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Update on Cal/OSHA PELs
Ed Kanegsberg, SQRC

Cal/OSHA has established a new policy for determining recommended workplace exposure limits for airborne chemicals and has also named a panel of experts. Once approved, the Permissible Exposure Levels (PELs) developed by Cal/OSHA would be legally enforceable throughout California. One might expect the PELs to be utilized elsewhere in the U.S. Further, because the new policy indicates utilization of risk factors developed for a community exposure approach (similar to that used for Proposition 65), there is a reasonable potential for the new PELs to be significantly lower than those set by Federal OSHA or by nationally-recognized professional organizations such as AIHA. An initial meeting will be held on August 21.

The April issue of Green Files focused on the process that the Division of Occupational Safety and Health (DOSH), usually referred to as Cal/OSHA, has adopted for reviewing and establishing Permissible Exposure Levels (PELs). On June 19, the division held a public meeting to announce the members on the Health Expert Advisory Committee (HEAC), and to discuss a preliminary list of substances to be reviewed with a priority (ranging from 1 to 4) for each. Among the 15 members named to the HEAC is James Unmack, a member of the SQRC Technical Advisory Panel (please see related article).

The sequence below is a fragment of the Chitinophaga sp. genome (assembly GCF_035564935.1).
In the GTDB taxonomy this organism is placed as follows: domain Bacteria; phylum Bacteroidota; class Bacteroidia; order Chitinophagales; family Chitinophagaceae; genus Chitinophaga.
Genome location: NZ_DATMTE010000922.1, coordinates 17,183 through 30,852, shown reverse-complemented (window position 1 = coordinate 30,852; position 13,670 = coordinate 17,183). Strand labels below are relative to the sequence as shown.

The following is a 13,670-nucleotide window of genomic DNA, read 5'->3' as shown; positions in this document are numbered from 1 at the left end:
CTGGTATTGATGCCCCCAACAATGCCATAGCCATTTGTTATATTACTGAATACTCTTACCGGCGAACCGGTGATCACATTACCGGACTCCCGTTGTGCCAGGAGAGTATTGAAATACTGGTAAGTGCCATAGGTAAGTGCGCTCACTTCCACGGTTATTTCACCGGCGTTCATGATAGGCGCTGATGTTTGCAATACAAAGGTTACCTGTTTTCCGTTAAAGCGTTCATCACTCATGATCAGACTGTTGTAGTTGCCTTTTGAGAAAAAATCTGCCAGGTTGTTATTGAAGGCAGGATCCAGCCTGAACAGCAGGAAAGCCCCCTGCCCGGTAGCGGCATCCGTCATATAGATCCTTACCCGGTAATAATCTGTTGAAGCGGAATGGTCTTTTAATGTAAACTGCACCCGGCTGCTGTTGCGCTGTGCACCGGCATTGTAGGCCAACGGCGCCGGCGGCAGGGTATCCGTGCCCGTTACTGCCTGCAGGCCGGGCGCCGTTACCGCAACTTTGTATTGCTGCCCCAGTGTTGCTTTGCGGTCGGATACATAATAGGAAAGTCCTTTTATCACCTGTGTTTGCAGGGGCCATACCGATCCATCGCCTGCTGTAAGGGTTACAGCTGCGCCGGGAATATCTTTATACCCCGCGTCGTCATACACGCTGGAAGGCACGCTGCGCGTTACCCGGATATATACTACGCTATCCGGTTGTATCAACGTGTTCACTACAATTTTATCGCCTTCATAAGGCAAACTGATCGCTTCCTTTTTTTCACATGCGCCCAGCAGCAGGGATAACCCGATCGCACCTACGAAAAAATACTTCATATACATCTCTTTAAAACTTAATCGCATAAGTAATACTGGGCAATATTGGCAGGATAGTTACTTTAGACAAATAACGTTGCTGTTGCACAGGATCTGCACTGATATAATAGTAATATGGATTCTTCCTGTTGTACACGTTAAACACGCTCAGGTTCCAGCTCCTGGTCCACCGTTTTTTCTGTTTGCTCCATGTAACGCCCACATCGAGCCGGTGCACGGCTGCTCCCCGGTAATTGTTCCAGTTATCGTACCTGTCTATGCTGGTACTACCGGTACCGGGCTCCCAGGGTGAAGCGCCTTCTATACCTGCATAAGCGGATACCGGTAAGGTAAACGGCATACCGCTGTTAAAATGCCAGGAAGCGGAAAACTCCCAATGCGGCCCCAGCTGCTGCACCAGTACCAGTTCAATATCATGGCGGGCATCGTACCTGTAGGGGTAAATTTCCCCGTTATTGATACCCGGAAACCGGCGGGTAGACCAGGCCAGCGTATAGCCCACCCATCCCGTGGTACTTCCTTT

The first meeting of the HEAC will take place on August 21, 2007 in Oakland, CA. It will be open to the public. At this first meeting it is expected that a review of the previous Airborne Contaminants Advisory Committee (ACAC) process for PEL recommendations will occur and be modified for the current HEAC process. In addition, a summary sheet format to be used for each substance to be analyzed by the HEAC will be developed. The summary sheet promises to provide a standardized format for dealing with complex issues of toxicology.

The chemicals selected for the first round of analysis will be named. Emphasis is likely to be on chemicals for which there is no current PEL at either the state or federal level and that appear on the Prop. 65 list.

One goal of the new PEL process is to assure transparency. A good way to achieve transparency is through attendance at the HEAC meetings, active listening, and communication. Most important is positive support for those involved in the exceedingly difficult task of evaluating complex toxicological studies.

A roster of HEAC members, the current PEL update priority chemicals list, and information about previous meetings can be found at .


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